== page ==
Exchanging links with other websites is not recommended. This “you link to me and I’ll link to you” will not do you any good because, for one, your site may have different niches. Second, their website isn’t trustworthy. And lastly, their website is new. If you continue to follow this outdated practice, you may be hurting your website’s ranking.

However, it’s a different story if you link to a website with a high-level authority and they link back to one of your content. If this was the case, then you’re good!

6. Discount Link Building   

Offering discounts in exchange for using your links is prohibited and can result in penalties. This is a type of paid link as you are offering something in return – which violates Google’s guidelines. To give you an example, Overstock.com was penalized in 2011 for offering discounts to students who use their links. If you don’t want to end up like them, don’t do it.

7. Free Products

Free products are another type of paid link. Aside from violating Google’s guidelines, it is also illegal as it can violate FTC rules. If you’re not aware, it is prohibited to publish reviews that are paid for with samples, products, or other types of compensation. 

8. Press Releases

Press releases have lost their effectiveness in helping businesses build links around 2013 and 2014. Among search engines, paid press release distribution services are already downgraded. And, these third party sites have been warned to “nofollow” every outbound link they use. Thus, these links won’t help with your link building strategy. 

However, you can use press releases to announce discounts, sales, and new products or services. Just publish on sites with good traffic to ensure you’re bringing in some inbound traffic to your site.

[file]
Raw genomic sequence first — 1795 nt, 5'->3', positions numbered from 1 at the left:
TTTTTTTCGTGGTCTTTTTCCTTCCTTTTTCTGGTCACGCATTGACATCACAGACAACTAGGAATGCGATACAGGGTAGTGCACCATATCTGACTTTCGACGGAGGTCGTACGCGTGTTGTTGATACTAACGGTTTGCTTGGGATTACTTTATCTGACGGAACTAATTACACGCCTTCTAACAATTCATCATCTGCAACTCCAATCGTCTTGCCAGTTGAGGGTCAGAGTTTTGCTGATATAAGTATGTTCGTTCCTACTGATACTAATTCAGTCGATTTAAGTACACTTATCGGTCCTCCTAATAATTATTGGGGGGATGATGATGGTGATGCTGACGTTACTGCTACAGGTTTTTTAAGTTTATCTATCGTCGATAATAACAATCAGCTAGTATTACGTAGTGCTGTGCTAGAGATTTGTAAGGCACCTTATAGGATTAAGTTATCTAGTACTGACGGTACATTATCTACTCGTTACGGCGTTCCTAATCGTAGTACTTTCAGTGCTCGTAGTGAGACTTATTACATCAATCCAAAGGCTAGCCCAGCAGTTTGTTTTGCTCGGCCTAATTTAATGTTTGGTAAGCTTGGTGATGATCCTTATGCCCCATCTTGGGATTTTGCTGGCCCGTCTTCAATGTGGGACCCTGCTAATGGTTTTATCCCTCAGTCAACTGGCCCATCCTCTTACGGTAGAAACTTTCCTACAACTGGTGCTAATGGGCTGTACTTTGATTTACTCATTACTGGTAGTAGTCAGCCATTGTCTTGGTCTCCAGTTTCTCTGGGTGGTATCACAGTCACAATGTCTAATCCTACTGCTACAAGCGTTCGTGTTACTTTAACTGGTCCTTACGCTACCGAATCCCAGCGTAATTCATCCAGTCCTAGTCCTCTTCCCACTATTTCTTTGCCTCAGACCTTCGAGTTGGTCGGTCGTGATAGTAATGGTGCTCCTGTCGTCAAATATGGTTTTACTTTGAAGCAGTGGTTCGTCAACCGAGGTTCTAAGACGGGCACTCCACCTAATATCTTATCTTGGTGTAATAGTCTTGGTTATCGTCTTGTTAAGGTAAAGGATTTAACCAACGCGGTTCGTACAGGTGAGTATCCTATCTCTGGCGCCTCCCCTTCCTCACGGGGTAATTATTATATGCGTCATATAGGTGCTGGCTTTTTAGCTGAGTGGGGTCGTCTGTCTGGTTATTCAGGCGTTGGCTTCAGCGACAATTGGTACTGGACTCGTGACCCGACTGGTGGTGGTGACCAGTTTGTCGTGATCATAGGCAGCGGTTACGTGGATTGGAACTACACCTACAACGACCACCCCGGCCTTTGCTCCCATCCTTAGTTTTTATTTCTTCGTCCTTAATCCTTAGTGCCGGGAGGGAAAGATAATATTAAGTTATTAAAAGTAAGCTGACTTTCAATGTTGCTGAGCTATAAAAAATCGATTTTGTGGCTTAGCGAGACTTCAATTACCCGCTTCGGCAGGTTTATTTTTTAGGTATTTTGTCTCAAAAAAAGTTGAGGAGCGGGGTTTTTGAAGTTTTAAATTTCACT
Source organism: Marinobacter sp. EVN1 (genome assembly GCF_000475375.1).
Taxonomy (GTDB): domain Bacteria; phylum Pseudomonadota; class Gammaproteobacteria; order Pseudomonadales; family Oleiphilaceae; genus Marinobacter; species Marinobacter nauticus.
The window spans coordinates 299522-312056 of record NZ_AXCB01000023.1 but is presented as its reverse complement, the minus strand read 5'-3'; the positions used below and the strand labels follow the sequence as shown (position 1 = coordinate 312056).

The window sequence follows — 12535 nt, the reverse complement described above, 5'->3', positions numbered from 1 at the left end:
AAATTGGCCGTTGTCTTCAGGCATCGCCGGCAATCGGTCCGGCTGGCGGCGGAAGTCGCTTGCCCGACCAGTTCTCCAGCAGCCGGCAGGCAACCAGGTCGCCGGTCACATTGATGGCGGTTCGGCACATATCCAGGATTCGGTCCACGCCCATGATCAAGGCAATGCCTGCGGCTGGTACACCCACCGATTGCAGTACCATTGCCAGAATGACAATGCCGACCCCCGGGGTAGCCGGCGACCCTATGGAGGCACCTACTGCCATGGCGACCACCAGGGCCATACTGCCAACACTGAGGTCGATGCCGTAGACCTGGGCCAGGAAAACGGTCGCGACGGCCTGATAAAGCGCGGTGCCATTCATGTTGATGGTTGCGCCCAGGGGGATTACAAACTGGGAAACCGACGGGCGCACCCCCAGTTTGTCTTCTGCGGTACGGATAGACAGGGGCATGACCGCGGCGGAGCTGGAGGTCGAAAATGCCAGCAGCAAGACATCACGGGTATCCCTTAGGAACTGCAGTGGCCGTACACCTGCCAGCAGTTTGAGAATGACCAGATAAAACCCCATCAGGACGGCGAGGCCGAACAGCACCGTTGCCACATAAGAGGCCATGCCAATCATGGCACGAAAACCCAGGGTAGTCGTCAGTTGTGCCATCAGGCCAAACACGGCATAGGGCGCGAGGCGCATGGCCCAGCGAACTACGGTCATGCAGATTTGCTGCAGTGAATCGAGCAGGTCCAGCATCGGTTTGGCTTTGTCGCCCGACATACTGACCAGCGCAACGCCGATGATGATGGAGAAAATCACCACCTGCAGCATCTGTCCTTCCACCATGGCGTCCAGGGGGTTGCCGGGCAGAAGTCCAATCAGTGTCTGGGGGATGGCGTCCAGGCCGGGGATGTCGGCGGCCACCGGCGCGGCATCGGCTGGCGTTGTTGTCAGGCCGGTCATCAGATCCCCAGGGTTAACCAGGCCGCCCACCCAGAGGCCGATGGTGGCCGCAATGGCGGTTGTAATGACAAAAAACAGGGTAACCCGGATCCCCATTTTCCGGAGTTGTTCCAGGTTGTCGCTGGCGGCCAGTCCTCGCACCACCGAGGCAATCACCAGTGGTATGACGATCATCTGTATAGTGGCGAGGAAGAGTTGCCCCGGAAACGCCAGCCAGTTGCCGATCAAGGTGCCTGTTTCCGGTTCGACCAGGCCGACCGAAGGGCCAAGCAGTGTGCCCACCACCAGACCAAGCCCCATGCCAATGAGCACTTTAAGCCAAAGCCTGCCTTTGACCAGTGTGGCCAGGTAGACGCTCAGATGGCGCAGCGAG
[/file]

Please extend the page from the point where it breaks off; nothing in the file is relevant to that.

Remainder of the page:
9. Profile Link Building

If you’re planning to join forums to drop a link from your profile, don’t. This will only give you a low-quality link that has zero relevance and zero context. Meaning, it’s not a real link. A profile link is useless and spammy. So, forget it.

10. Spammy Article Submissions

Back in the day, you can simply submit articles to websites that run on guest posts. However, since a lot of people started submitting low-quality articles, these sites were depreciated. So they’re not as effective as they used to, especially since such websites are considered low-level. Plus, it’s just not worth it to create content, submit, and wait for publishing. But if you were to submit your great content to a high authority blog, then that’s a different story.

Conclusion

In link building or any SEO strategy, you must do your research. Always check if a strategy is effective, banned or just a complete waste of time. Because… being knowledgeable keeps you from making mistakes and it can lead you to your success.

There are a lot of useful link building strategies that do work. But if you’re having a hard time understanding and applying effective link building strategies, we can help. Whether you’re looking for consulting services or a team to handle your SEO, Stowell Agency is the top marketing company in Orlando.